In the city of Bialystok, in the east of Poland, the first Pride Parade was held. Unfortunately, the event did not take place without any incidents. About four thousand right-wingers and hooligans attacked the participants. They threatened the activists, insulted them, and even physically assaulted them. The slogans like “God, honour, homeland!”, “Bialystok free of perversions” were heard, as well as shouts ordering Pride participants to leave town, saying they are not allowed in this town and that they are not giving them their children.
Talking with DW, Polish writer Jacek Dehnel says Poland has made progress, concerning the position of the LGBT + community compared to earlier, but that there are still no gay marriages. He emphasizes that at a local level, like Bialystok is, people are still not free to be what they are and that a lot of aggression can be seen. Some local politicians, he says, declare parts of Poland “clean of the LGBT community”, alluding to the proclamation of parts of the country clean of Jews during World War II.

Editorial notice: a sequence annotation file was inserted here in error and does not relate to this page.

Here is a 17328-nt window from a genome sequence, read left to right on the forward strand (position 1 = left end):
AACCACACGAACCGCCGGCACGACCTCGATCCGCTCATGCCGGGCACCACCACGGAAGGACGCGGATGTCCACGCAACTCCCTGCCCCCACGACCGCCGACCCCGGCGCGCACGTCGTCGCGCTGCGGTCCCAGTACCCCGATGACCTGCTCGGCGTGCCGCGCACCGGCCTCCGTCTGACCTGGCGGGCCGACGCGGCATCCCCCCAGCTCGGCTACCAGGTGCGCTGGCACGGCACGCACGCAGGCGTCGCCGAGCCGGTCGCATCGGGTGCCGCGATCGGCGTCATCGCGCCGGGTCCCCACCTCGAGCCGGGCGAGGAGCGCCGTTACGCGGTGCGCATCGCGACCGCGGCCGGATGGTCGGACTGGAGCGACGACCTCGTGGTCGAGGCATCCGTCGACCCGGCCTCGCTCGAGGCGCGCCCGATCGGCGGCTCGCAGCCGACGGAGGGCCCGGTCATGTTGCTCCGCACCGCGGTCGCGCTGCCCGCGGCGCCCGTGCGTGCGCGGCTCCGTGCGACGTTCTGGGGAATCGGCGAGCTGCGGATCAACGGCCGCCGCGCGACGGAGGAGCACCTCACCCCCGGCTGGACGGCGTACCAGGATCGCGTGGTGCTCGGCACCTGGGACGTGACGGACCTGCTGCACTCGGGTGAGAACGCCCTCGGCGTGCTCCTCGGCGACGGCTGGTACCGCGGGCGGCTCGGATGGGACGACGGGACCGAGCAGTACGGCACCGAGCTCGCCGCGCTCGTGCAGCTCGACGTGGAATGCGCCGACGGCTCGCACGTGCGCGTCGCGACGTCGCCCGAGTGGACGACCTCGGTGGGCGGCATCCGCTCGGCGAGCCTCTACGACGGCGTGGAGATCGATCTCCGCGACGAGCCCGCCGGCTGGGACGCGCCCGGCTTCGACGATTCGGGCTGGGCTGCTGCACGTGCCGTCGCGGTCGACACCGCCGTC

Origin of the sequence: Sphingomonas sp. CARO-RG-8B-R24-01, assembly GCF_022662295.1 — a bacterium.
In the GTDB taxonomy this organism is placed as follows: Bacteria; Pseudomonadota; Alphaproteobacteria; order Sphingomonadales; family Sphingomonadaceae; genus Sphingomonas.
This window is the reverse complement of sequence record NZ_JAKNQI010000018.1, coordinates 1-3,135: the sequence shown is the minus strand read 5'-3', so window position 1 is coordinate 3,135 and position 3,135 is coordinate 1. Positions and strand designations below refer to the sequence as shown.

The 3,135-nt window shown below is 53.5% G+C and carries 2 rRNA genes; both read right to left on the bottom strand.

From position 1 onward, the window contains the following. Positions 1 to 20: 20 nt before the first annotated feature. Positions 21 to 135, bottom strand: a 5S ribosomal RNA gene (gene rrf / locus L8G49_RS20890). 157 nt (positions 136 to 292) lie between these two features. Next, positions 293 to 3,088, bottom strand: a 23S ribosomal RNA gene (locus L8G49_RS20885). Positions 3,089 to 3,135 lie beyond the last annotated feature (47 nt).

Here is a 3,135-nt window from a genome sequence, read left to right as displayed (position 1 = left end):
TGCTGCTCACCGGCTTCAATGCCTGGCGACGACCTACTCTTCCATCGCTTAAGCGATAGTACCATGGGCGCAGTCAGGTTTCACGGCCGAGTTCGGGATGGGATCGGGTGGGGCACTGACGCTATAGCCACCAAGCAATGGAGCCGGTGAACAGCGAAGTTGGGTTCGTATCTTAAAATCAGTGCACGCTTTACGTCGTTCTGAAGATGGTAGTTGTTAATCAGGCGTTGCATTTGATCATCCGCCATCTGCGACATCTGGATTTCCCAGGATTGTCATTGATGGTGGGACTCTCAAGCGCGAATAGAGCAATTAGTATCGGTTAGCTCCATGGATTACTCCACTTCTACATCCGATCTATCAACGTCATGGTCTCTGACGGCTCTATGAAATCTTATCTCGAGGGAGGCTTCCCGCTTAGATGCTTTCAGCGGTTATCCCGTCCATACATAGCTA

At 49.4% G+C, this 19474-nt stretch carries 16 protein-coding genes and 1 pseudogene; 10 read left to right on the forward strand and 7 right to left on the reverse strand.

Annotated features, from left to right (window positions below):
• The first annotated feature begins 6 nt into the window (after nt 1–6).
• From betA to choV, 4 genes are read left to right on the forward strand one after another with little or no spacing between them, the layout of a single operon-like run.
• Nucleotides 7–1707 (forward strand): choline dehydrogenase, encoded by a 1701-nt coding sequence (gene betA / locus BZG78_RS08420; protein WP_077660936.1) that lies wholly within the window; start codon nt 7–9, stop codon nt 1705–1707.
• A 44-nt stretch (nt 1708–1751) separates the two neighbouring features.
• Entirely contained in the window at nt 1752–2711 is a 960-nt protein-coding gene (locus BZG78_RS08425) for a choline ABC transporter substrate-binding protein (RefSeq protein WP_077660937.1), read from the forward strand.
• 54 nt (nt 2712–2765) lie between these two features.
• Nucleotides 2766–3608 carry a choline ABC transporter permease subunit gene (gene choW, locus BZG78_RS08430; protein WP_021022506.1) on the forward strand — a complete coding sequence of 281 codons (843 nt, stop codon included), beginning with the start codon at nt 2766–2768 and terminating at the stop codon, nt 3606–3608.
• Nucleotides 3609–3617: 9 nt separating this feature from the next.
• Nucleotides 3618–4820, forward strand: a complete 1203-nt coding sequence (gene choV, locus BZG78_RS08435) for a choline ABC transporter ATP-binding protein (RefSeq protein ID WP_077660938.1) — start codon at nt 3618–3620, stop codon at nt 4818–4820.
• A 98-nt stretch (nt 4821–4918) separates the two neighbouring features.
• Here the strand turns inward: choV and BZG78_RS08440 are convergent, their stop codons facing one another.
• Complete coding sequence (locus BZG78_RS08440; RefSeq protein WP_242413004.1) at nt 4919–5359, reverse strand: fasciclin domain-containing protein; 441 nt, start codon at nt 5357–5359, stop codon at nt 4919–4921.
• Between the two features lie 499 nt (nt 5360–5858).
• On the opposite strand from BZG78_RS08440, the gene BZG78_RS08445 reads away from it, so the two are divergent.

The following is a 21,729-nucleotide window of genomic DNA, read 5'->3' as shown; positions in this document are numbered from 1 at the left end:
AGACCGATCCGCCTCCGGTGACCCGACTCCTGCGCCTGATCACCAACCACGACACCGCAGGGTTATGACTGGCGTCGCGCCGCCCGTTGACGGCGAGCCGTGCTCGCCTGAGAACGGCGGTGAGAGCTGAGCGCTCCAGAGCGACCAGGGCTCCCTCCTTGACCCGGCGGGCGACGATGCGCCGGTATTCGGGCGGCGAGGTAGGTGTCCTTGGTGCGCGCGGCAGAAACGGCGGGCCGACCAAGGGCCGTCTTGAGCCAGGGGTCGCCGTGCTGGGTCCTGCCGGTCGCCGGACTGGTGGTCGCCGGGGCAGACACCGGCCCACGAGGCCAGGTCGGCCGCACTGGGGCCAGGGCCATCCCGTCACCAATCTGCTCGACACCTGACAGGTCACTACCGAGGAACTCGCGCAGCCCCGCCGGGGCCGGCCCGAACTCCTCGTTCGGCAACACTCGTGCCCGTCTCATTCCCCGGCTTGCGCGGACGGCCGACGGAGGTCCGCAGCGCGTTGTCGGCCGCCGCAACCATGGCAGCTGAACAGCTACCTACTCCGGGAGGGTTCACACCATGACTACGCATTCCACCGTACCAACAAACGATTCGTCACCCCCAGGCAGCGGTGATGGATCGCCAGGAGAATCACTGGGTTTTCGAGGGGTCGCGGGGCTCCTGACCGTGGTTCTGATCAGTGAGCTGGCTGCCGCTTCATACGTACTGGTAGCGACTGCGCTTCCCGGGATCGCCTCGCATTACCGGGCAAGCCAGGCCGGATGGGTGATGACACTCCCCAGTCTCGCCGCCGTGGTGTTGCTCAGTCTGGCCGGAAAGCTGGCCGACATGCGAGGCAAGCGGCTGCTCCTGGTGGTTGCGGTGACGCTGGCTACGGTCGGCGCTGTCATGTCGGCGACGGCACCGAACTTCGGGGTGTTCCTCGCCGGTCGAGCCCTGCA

Belgrade Pride expresses deep sympathy with all the brave participants of the first Pride Parade in the Polish city of Bialystok. Unfortunately, the scenes we see in this town are familiar to us. During the first Pride Parade in Belgrade in 2001, and in the following in 2010, we witnessed scenes of violence, a destroyed city, tears, blood, and fear. For years, we have had to fight to change that mind-set, and that society’s perception of violence towards LGBT + community changed to violence is not allowed.